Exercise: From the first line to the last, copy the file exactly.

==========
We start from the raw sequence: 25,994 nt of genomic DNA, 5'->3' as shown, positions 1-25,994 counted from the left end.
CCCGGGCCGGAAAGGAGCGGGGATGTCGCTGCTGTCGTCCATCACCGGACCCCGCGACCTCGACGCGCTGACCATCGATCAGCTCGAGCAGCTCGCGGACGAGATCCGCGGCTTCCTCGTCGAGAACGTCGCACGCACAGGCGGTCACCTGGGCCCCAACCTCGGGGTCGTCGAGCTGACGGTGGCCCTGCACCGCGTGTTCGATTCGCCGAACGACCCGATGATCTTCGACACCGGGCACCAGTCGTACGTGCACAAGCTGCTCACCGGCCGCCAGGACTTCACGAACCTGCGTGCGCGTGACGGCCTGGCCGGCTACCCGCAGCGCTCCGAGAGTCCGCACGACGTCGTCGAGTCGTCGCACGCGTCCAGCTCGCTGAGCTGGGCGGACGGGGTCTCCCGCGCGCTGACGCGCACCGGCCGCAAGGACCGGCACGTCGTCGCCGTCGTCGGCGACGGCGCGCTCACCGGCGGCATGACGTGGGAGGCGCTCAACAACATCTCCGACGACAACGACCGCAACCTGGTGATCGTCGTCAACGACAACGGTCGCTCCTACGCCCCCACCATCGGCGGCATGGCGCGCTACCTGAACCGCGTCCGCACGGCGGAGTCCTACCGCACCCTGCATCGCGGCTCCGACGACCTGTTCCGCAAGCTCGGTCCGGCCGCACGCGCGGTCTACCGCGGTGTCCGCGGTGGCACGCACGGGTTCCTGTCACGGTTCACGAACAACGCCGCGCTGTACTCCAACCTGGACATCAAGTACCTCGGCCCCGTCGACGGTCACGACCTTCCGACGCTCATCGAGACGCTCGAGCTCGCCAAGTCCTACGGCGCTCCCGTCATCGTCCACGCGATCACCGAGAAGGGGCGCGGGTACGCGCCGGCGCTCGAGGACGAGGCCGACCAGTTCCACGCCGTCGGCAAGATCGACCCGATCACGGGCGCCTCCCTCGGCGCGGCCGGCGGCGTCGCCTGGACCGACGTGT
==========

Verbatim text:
We start from the raw sequence: 25,994 nt of genomic DNA, 5'->3' as shown, positions 1-25,994 counted from the left end.
CCCGGGCCGGAAAGGAGCGGGGATGTCGCTGCTGTCGTCCATCACCGGACCCCGCGACCTCGACGCGCTGACCATCGATCAGCTCGAGCAGCTCGCGGACGAGATCCGCGGCTTCCTCGTCGAGAACGTCGCACGCACAGGCGGTCACCTGGGCCCCAACCTCGGGGTCGTCGAGCTGACGGTGGCCCTGCACCGCGTGTTCGATTCGCCGAACGACCCGATGATCTTCGACACCGGGCACCAGTCGTACGTGCACAAGCTGCTCACCGGCCGCCAGGACTTCACGAACCTGCGTGCGCGTGACGGCCTGGCCGGCTACCCGCAGCGCTCCGAGAGTCCGCACGACGTCGTCGAGTCGTCGCACGCGTCCAGCTCGCTGAGCTGGGCGGACGGGGTCTCCCGCGCGCTGACGCGCACCGGCCGCAAGGACCGGCACGTCGTCGCCGTCGTCGGCGACGGCGCGCTCACCGGCGGCATGACGTGGGAGGCGCTCAACAACATCTCCGACGACAACGACCGCAACCTGGTGATCGTCGTCAACGACAACGGTCGCTCCTACGCCCCCACCATCGGCGGCATGGCGCGCTACCTGAACCGCGTCCGCACGGCGGAGTCCTACCGCACCCTGCATCGCGGCTCCGACGACCTGTTCCGCAAGCTCGGTCCGGCCGCACGCGCGGTCTACCGCGGTGTCCGCGGTGGCACGCACGGGTTCCTGTCACGGTTCACGAACAACGCCGCGCTGTACTCCAACCTGGACATCAAGTACCTCGGCCCCGTCGACGGTCACGACCTTCCGACGCTCATCGAGACGCTCGAGCTCGCCAAGTCCTACGGCGCTCCCGTCATCGTCCACGCGATCACCGAGAAGGGGCGCGGGTACGCGCCGGCGCTCGAGGACGAGGCCGACCAGTTCCACGCCGTCGGCAAGATCGACCCGATCACGGGCGCCTCCCTCGGCGCGGCCGGCGGCGTCGCCTGGACCGACGTGT